Torque the main bearing bolts to 100 first, then 200 ft lbs. Torque the rod cap bolts to 75 ft lbs.

IMPORTANT...be sure to "coat" the face of each bearing with assembly grease where it comes in contact with the crank. Don't lube the backs on the bearings, they are designed to sit in the connecting rod & cap.

Best of luck with your engine!
Glenn

Australia

#11 Jun 18, 2012
Ken, you're an absolute star !
Thanks very much..

Cheers
Glenn
Glenn

Australia

#12 Jun 19, 2012
Hi Ken
I now have the pan off and had a quick shot at undoing the main bearing bolts using a 3/4" drive socket bar with 5 ft cheater pipe without success.
Do Cat mechanics usually use torque multipliers to undo them ?
Ken

Marion, IN

#13 Jun 19, 2012
Glenn wrote:
Hi Ken
I now have the pan off and had a quick shot at undoing the main bearing bolts using a 3/4" drive socket bar with 5 ft cheater pipe without success.
Do Cat mechanics usually use torque multipliers to undo them ?
Since they were originally torqued down to 200 ft. lbs, you may have to use an air-impact or torque multiplier to loosen the bolts.

Make sure NOT to rotate the crank when changing the front main bearings, as this could affect your timing. The timing gear on the crank sometimes loses contact with the gear above it when lowered enough to change the main bearing. You CAN rotate the crank to change the rest of the bearings, once the mains are done and bolted back in place!

I'm leaving for work now, it's 7 a.m. here. I'll be home for lunch @ 12, will check back then...good luck :)
Glenn

Australia

#14 Jun 20, 2012
Hi Ken
It's all going back together now.
What I have discovered is that that rear main seal and the front are exactly the same dimensions however they are designed to be rotated in different directions. The have rotation arrows marked on them.
The previous seal I installed was incorrectly supplied to me by Cat as a front seal and in my ignorance didn't pay attention to the rotation arrow.
It seems that this may be the problem after all as the old main bearings show a little wear but not too bad.
The wear seal you described is different to mine as it has a large lip on the outside that sits flush with the vibration damper...it is impossible to remove the seal without first prying it free.
Your previous postings were invaluable...I doubt that I would have dared do the job without your input..Thanks so much !
I hope I can finish off the job without more advice needed !
Ken

Marion, IN

#15 Jun 21, 2012
I never thought to mention the rotation arrows, I just assumed you were given the correct seal in the first place! It's been at least 15 yrs since I did a 3406-B, can't remember the seal colors. On the C-15's I currently work on, the front main seal is red & the rear main seal is blue.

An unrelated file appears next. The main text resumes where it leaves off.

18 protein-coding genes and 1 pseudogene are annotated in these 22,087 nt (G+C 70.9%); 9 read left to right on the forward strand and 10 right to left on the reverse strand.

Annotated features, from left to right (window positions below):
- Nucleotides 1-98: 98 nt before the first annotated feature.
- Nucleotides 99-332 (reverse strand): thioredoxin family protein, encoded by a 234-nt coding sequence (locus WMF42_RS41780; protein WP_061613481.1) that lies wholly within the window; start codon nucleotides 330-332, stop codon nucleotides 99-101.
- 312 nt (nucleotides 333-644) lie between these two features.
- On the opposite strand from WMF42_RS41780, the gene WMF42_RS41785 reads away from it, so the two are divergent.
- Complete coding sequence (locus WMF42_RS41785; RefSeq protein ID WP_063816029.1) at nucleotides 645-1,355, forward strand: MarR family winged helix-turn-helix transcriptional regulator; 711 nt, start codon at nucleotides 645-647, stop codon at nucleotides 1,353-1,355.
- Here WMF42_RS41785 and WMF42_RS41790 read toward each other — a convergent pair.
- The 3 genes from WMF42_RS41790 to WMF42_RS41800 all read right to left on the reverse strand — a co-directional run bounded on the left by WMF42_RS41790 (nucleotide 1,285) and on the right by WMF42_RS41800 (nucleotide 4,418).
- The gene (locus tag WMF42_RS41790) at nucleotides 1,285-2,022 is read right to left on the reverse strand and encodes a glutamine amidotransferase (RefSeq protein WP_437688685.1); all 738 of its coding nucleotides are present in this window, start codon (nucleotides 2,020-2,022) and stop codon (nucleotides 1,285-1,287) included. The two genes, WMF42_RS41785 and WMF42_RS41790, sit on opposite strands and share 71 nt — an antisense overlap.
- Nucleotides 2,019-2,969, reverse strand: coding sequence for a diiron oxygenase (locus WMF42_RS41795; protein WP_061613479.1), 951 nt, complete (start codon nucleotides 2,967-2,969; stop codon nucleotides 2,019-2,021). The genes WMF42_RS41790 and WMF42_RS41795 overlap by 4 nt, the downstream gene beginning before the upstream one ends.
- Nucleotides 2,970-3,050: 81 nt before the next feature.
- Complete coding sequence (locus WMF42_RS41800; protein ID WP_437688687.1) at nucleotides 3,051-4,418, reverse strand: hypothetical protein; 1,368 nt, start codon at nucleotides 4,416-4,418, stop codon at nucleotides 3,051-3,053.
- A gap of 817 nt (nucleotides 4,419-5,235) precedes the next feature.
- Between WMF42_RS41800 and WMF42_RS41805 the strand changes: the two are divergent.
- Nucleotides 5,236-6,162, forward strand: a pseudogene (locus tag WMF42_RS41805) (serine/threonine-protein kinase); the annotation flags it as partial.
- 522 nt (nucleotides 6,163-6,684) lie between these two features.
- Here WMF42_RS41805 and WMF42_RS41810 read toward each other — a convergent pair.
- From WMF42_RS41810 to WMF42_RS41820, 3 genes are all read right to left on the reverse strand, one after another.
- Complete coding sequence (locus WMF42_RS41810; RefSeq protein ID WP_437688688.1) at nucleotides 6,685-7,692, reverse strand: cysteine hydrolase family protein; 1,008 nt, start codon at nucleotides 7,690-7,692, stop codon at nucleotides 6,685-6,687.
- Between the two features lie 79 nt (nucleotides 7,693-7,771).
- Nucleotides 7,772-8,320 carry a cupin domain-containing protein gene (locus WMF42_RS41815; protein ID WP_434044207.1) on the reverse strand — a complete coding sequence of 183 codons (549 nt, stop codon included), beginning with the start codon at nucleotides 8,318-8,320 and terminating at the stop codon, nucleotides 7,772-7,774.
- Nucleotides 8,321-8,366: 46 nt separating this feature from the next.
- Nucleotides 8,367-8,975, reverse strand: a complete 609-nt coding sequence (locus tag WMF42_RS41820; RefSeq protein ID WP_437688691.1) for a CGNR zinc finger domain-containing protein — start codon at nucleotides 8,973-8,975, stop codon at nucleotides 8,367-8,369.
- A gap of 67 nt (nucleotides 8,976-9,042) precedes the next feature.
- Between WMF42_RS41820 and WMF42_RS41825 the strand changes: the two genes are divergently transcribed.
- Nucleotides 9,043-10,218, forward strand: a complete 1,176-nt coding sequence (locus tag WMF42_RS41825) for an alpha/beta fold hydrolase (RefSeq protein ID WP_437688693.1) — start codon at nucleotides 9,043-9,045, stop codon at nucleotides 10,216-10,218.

It never hurts to change the bearings, and if your piston rings are in good shape (minimum blow-by) then your engine will last a long, long time. You saved alot of money by doing the work yourself! Happy trucking :)
Kavir

Durban, South Africa

#16 Aug 1, 2012
Hi Ken

I am looking to buy a Ford 9000 LTL with a cat 3406B engine (serial number 7FB86787) the truck has been parked for around 2years, what should i check for before buying this truck, and what work would i need to do on it so that i would be able to drive it a distance of 350miles? i was told by the cat workshop to replace the thermostat, coolant, engine oil, and all filters.

“Cat & Cummins ECM programs”

Since: Jun 12

Marion, IN

#17 Aug 2, 2012
Kavir wrote:
Hi Ken
I am looking to buy a Ford 9000 LTL with a cat 3406B engine (serial number 7FB86787) the truck has been parked for around 2years, what should i check for before buying this truck, and what work would i need to do on it so that i would be able to drive it a distance of 350miles? i was told by the cat workshop to replace the thermostat, coolant, engine oil, and all filters.
Since the engine is mechanical, with no electronics, it should be pretty easy to start. If you're just "moving" the truck 350 miles to work on it some more, you can probably skip changing the thermostat & antifreeze as long as the radiator is full. I would definitely change the oil, oil filter & fuel filters before I tried to start it.

Once you have it running, you can listen to the engine for "unusual" sounds, and pay close attention to the amount of smoke coming from the exhaust. When you first start it, there will be alot of smoke. Let it run for about 10 mins, increase the idle speed to 1000 rpm & let it "clean" itself out a little bit, then observe the amount of smoke coming out the exhaust. If it still smokes alot, it could have worn piston rings. Check the blow-by tube for excessive discharge, as well.
Kavir

Durban, South Africa

#18 Aug 2, 2012
Thanx Ken.

There were guys who had already started it as the truck has been for sale for some time now. would this have caused some damage on the engine? if the rings are worn would i still be able to drive it 350 miles? and where is the blow-by tube located?

i have gotten a quotation from the cat dealer for the oil, and all the filters, and the price was actually reasonable.

“Cat & Cummins ECM programs”

Since: Jun 12

Marion, IN

#19 Aug 3, 2012
If it has already been started, then you can start it & listen to the engine. Check for excessive smoke at the exhaust pipe & blow-by tube. These tubes are made of black rubber & look like heater hose. It connects to the side of the engine and hangs down next to the oil pan, and blows crankcase vapors out under the engine.

If the rings are bad, the engine can still be driven 350 miles. I would change the oil & filters AFTER I bought it, but before I drove it 350 miles!
rick

United States

#20 Dec 1, 2012
Cost to repair front engineering seal on c15